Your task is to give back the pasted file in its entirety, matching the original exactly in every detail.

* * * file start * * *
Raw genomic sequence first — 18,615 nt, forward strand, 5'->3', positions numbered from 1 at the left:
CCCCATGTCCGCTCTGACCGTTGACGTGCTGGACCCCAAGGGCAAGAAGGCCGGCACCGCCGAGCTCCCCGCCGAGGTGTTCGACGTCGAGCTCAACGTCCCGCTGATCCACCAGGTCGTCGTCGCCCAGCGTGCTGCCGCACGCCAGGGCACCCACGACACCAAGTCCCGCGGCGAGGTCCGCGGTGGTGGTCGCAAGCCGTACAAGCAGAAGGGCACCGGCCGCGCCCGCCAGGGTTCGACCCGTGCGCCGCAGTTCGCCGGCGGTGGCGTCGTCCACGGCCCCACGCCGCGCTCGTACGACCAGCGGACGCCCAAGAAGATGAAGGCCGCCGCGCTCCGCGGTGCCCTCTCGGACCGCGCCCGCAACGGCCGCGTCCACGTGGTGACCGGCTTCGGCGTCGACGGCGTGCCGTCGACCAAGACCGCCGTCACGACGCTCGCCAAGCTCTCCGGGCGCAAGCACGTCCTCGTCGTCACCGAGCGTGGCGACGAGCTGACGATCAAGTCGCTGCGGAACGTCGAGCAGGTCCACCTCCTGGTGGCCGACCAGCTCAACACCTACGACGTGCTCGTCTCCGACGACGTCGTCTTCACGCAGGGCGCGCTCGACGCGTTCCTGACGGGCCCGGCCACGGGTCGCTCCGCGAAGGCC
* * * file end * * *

Raw genomic sequence first — 18,615 nt, forward strand, 5'->3', positions numbered from 1 at the left:
CCCCATGTCCGCTCTGACCGTTGACGTGCTGGACCCCAAGGGCAAGAAGGCCGGCACCGCCGAGCTCCCCGCCGAGGTGTTCGACGTCGAGCTCAACGTCCCGCTGATCCACCAGGTCGTCGTCGCCCAGCGTGCTGCCGCACGCCAGGGCACCCACGACACCAAGTCCCGCGGCGAGGTCCGCGGTGGTGGTCGCAAGCCGTACAAGCAGAAGGGCACCGGCCGCGCCCGCCAGGGTTCGACCCGTGCGCCGCAGTTCGCCGGCGGTGGCGTCGTCCACGGCCCCACGCCGCGCTCGTACGACCAGCGGACGCCCAAGAAGATGAAGGCCGCCGCGCTCCGCGGTGCCCTCTCGGACCGCGCCCGCAACGGCCGCGTCCACGTGGTGACCGGCTTCGGCGTCGACGGCGTGCCGTCGACCAAGACCGCCGTCACGACGCTCGCCAAGCTCTCCGGGCGCAAGCACGTCCTCGTCGTCACCGAGCGTGGCGACGAGCTGACGATCAAGTCGCTGCGGAACGTCGAGCAGGTCCACCTCCTGGTGGCCGACCAGCTCAACACCTACGACGTGCTCGTCTCCGACGACGTCGTCTTCACGCAGGGCGCGCTCGACGCGTTCCTGACGGGCCCGGCCACGGGTCGCTCCGCGAAGGCC